The scientists have spoken. If climate change manifests itself according to predictions, Florida will soon have to abandon football in favor of water polo as a fave sport. Either that or the NFL Dolphins will have to be replaced by those seafaring porpoise cousins. And it's not a matter of if, but when.

What can't be determined is how soon before Floridians will be doing butterfly strokes during their daily commutes. Speculation depends on the rate mountainous glaciers and polar ice caps will melt, a major contributor to sea-level changes.

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According to some findings, a rise in average temperatures of three degrees Celsius will result in sea levels going up by six feet by 2100. Findings by the National Oceanic and Atmospheric Administration reveal those levels are rising by an eighth of an inch annually. If that rate is constant, it would take around 500 years to hit that six-foot increase. But changes affecting nature tend to pulsate between slower periods, usually because changing landforms add even more precarious variables to the equation in predicting the future.

At any rate, it could even be as early as 2050 when much of the Florida coastline would be underwater, depending on what the results of newer data might say. Flooding would affect Miami, Orlando, Tampa Bay and any other major center touching saltwater. That same fate awaits any coastal residence, regardless of nation or continent.

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Hurricanes Provided Future Flooding Profile

Florida's had lengthy and rather stormy experiences with hurricanes, which are taking place with alarming regularity these days. But wind devastation notwithstanding, hurricanes have actually served as previews to the sea-level flooding that lies ahead.

In particular, when Hurricane Irma blew and doused Florida with its fury in 2017, 6.5 million people had to evacuate. A category 5 storm when it ravaged the Bahamas, its downgrade to category 4 was little comfort to Miami, which suffered massive flooding due to roughly a foot of rain and 10-foot waves hitting the beach.

Hardest hit in Florida was Fort Pierce, which received 16 inches of rain. Flooding was literally everywhere, from shin-deep in some parts to submerged cars in other areas. That incident any many others in the wake of hurricanes hitting Florida is only a small picture of what type of watery future rising sea levels could bring.

Rising Sea Levels + Porous Limestone = Disaster

Because of Florida's low elevation, the state is more vulnerable to rising sea levels than most coastal areas on the globe. But Florida has another issue beneath the surface that could eventually contribute to flooding even if sea levels weren't an issue. It all has to do with the state resting on a bedrock of limestone.

This limestone is composed of compressed ancient reefs and corals with tiny air pockets galore, making them quite porous. The limestone literally soaks up any water seeping through from the Atlantic, meaning that the spongelike rock is already congested with saltwater.

That leaves floodwaters above ground with nowhere else to go. And because limestone isn't exactly a durable bedrock, it's also being compressed by what's sitting on top, including buildings. In short, that means cities like Miami are also sinking at a rate of half a millimeter annually.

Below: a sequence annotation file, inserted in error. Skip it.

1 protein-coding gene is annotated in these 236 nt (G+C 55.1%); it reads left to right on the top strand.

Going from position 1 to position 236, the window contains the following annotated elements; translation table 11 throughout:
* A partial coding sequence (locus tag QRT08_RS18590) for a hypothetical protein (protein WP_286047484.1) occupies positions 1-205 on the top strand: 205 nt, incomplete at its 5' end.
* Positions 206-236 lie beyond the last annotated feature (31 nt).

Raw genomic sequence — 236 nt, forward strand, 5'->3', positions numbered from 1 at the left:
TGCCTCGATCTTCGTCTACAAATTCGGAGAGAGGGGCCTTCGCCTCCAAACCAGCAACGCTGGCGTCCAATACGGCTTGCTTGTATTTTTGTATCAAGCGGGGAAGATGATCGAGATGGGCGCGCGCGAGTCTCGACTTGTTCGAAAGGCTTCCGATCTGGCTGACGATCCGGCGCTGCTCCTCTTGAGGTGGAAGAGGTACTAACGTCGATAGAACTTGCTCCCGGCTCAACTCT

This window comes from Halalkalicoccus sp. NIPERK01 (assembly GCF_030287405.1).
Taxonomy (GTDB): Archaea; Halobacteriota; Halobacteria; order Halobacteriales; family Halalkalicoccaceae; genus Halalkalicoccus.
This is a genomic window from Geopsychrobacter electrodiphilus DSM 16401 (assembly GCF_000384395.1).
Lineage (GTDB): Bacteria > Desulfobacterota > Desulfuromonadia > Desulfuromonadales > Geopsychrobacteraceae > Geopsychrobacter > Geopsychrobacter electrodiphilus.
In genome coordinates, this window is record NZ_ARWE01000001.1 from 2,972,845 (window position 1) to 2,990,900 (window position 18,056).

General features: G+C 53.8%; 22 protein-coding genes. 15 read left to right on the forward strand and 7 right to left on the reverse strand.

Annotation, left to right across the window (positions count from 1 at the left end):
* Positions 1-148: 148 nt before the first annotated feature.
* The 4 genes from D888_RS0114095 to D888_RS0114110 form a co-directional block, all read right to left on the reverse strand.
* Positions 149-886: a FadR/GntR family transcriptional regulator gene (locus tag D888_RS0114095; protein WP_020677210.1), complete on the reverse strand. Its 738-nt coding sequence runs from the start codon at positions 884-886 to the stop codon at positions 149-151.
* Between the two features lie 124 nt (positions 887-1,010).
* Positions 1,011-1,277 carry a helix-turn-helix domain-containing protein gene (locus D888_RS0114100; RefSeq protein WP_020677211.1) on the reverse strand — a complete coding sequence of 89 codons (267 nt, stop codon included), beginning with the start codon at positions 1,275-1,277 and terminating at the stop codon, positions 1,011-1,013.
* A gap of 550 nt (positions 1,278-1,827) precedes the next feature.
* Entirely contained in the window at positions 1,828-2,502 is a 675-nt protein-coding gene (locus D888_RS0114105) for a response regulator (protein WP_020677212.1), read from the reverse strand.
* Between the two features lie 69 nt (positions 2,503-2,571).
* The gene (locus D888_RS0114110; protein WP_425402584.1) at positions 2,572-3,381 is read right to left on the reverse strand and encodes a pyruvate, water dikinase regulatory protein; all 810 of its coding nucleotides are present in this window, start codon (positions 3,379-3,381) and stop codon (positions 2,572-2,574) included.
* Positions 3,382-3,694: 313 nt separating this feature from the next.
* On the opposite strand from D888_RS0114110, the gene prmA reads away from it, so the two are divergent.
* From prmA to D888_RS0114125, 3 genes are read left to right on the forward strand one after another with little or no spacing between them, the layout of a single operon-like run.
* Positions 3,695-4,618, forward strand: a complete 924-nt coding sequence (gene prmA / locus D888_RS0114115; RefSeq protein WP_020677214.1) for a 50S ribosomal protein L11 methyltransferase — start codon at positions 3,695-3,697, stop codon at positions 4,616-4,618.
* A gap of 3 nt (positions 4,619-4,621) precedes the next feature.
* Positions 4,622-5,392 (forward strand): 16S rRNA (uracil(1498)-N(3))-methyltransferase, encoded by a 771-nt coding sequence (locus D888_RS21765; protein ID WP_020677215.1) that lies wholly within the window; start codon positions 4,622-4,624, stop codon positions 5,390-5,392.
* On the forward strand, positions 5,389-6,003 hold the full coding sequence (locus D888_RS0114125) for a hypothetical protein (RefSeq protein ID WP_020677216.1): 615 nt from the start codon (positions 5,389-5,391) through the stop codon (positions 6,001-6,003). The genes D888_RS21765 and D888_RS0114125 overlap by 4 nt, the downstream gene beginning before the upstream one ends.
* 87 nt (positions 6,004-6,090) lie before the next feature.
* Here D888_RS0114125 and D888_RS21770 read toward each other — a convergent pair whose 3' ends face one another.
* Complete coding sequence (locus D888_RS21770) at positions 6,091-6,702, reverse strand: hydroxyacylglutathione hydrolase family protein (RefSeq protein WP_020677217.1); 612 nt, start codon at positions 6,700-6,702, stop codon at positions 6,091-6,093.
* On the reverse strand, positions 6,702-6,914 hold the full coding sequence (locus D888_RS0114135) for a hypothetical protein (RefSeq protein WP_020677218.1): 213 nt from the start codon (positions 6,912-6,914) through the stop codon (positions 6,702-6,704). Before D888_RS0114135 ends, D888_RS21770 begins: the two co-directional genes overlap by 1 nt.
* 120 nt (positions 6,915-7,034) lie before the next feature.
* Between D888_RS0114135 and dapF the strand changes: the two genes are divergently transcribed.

That's not much, but over time and compounded by rising sea levels, those on less than solid ground are vulnerable to a double whammy.

A Foot Deep By 2050, At The Very Least

Just how bad could things be in the future? First, consider what Florida would have looked like some 18,000 years ago during the last ice age. Because most of the water was frozen in ice sheets on dry land at the time, sea levels were slightly more than 400 feet lower than what they are today. That would have yielded plenty of beachside property options if developers were around back then.

Fast forward to the start of the 20th century when sea level rose over time to about 15 inches lower than they are right now. Going forward, projections by the Southeast Florida Regional Climate Change Compact indicate levels will rise by 17 inches by 2030, 39 inches (roughly a meter) by 2060, and 86 inches by 2100. But long before then, Florida coastal cities will be uninhabitable.

How Floridians Hope To Stay Dry

Because of that potential for habitability, expect an exodus of millions of Floridians from the shorelines to further inland. The compact also determined that migration would mean abandoning up to a trillion dollars worth of real estate.

In March, the state Senate established the Statewide Office of Resiliency and the Statewide Sea-Level Rise Task Force to monitor sea level rises and push for measures to protect the state from the consequences. The government also faces the possibility of spending $74 billion on building sea walls along the coast. Additional measures include adding more pumps along shorelines and building higher roads along the coast.

But that may only postpone the inevitable. And trivially, the situation might be summed up by the naming of one space shuttle that used to launch from Cape Canaveral. Was it a prophecy that prompted NASA to name one of its ships Atlantis?

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